Von Willebrand disease


Suzanne O’Callaghan is HFA Policy Research and Education Manager

Chair ~ Dr Chee Wee Tan
Personal story ~Adam 
Personal story ~ Susie
VWD diagnosis ~ Dr Geoffrey Kershaw 
VWD clinical management ~ Dr Nalini Pati


The von Willebrand disease (VWD) session began with Adam’s story of his personal journey with type 3 VWD. He has always been very physically active, but as he has grown older, he has become more aware of the impact of bleeds from injuries on his long-term health, as well as experiencing gastrointestinal bleeds, and is now looking at ways to manage this better into the future. He has learned to self-infuse and has considered employment options to support working from home to help manage bleeds. His advice to others with VWD:

  • Don’t ignore a bleed (as he has done, being male)
  • Get a good GP and train them; and a good gastroenterologist
  • Explore flexible employment options.

He finished with the comment that VWD is a disorder, not a disease – a view held by many in our community.

Susie followed with her experiences of living with type 1 VWD. Susie’s story is published separately in this issue of National Haemophilia.


Scientist looking at a vial of blood - Atrem Podrez for Pexels.com

Diagnosing VWD is complex and specialised. Dr Geoffrey Kershaw gave a remarkably accessible presentation on the key aspects of laboratory testing in an area that is very scientific. He explained that different regions of the von Willebrand factor (VWF) structure have different functions: binding to collagen or FVIII (factor 8) or platelets through glycoprotein 1b (Gp1b). These different functions relate to the laboratory tests available.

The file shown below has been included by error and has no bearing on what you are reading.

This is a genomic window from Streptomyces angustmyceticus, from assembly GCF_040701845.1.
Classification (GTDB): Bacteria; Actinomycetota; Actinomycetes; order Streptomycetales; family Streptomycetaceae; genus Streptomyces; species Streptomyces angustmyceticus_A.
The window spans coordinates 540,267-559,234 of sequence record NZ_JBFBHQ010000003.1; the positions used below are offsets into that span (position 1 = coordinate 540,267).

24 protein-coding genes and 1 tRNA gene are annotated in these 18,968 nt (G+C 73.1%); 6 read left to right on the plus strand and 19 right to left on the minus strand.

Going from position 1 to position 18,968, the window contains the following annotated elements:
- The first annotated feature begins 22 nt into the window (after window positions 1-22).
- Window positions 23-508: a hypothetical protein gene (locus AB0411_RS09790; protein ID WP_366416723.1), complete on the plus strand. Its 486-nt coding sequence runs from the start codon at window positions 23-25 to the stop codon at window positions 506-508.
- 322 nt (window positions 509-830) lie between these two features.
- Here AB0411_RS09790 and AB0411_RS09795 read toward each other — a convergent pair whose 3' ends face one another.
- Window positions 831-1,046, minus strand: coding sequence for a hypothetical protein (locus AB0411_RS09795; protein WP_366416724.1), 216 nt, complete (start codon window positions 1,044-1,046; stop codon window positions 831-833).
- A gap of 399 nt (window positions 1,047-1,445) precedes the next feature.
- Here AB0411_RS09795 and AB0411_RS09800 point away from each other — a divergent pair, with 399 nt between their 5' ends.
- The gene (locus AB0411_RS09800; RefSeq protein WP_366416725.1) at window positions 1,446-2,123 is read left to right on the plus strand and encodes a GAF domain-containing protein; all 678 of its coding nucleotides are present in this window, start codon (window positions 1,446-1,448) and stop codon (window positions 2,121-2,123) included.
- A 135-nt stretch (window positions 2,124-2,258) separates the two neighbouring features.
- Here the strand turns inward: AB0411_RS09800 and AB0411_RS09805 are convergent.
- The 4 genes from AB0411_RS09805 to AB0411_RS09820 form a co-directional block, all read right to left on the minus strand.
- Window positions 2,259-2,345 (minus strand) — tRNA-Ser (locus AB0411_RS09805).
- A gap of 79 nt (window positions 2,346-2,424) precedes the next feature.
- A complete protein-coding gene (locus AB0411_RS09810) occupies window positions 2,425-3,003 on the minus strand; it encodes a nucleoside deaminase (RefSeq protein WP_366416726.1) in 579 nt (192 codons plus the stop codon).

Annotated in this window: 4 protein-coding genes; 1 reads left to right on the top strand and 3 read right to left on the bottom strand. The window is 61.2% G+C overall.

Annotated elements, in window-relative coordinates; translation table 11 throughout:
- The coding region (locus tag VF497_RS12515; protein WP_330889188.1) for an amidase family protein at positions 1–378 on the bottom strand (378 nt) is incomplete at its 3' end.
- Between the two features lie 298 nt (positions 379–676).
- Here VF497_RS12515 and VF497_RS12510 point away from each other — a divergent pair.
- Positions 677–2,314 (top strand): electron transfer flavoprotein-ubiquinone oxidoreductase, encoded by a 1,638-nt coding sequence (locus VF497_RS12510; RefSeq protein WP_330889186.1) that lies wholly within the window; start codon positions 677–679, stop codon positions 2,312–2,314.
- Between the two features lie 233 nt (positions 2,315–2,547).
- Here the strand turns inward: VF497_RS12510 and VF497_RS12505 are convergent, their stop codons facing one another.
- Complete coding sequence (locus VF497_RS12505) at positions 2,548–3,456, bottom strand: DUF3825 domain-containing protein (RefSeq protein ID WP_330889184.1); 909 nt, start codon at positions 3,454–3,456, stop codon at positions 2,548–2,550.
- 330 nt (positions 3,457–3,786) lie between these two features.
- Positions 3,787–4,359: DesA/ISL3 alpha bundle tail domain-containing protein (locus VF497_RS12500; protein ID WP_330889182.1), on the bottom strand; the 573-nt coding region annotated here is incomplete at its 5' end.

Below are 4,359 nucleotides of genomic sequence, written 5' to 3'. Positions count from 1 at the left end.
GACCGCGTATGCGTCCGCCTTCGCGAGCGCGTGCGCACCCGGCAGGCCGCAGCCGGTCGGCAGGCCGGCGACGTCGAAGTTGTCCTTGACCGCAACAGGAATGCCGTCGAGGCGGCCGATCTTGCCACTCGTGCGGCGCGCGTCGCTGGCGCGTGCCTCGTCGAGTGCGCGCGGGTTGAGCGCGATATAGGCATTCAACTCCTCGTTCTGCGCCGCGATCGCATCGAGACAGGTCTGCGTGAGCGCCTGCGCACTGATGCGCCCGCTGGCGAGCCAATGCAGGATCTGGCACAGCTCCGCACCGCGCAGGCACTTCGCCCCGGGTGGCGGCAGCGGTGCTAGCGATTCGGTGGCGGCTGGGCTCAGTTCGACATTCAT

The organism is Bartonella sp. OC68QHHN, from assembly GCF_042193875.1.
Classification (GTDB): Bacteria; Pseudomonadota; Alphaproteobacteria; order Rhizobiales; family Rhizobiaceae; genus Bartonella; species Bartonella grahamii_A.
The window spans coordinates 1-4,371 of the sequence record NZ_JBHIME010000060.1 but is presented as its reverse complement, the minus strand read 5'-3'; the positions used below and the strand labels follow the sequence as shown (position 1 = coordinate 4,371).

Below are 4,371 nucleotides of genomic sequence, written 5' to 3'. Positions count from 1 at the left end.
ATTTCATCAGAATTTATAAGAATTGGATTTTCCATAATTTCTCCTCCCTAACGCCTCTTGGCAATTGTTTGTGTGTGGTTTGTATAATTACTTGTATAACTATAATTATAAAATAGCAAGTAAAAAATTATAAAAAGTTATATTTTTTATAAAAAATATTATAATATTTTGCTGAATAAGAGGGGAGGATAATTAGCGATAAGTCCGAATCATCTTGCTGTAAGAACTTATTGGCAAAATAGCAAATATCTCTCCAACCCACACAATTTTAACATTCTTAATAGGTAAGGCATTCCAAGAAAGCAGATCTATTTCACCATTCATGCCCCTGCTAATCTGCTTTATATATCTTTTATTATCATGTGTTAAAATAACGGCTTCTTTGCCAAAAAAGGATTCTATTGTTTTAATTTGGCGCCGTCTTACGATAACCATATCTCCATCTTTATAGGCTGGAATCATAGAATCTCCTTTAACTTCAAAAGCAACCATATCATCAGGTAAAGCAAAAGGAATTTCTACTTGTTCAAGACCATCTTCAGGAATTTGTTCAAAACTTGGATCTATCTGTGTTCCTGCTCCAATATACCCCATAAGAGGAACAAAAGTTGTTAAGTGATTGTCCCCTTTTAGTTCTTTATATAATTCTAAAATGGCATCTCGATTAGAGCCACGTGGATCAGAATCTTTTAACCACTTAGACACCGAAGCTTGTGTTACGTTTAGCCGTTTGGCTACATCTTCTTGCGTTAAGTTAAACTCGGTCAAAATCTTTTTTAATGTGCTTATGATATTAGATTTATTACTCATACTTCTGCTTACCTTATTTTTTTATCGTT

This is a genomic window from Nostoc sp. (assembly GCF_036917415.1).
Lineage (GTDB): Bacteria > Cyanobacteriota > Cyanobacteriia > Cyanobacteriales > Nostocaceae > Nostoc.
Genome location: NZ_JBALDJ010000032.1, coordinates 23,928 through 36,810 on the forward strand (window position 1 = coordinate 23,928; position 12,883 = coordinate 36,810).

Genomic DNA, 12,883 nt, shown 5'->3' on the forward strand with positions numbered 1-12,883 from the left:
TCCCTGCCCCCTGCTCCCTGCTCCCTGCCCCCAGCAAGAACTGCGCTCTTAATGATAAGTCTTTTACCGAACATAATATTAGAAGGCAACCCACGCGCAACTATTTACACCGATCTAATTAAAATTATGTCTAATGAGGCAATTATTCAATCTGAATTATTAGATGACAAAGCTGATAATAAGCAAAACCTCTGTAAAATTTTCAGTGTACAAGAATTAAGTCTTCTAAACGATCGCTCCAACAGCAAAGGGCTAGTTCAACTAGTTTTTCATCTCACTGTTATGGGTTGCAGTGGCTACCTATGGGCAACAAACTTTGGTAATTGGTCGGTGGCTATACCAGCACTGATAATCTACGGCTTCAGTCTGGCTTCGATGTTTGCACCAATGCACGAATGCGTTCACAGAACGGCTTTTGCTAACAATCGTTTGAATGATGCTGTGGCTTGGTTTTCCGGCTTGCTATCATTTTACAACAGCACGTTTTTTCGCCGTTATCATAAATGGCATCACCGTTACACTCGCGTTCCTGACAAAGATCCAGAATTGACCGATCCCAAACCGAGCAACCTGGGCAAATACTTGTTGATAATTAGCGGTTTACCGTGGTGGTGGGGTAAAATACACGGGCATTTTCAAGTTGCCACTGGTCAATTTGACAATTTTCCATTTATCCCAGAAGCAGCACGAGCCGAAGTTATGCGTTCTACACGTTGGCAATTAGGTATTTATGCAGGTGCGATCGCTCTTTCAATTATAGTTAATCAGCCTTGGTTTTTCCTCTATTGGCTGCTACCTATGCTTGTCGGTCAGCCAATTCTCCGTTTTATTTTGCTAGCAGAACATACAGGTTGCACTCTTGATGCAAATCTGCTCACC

Testing and results can be affected by many variables. For example, an individual’s VWF levels can increase because of stress, physical exertion and inflammatory illnesses and the sample must be kept at a specific temperature range for its quality to be maintained.

Von Willebrand Disorder (VWD)


In a presentation on the medical issues, Dr Nalini Pati highlighted some of the factors affecting a patient’s journey to appropriate diagnosis and treatment. 

A lack of awareness among general practitioners and other health professionals in the wider community and a wide variation in presentation means that VWD diagnosis often occurs late. He noted that treatment needs to be personalised but that treatment options in Australia are currently limited.

Take home messages on VWD

There was a consensus in the session that current challenges include:

  • Need more data on Australian experience
  • Need Australian VWD clinical guidelines
  • May be multiple factors at play, not just VWF
  • No recombinant product available in Australia
  • Would be good to have a long-acting VWF product
  • Better education for GPs, dentists, allied health to identify VWD and refer appropriately.

This was discussed in the final plenary, with a recommendation from Assoc Prof Chris Barnes that VWD needs to be included in the Australian Bleeding Disorders Registry (ABDR), along with education of health professionals in the wider community. 

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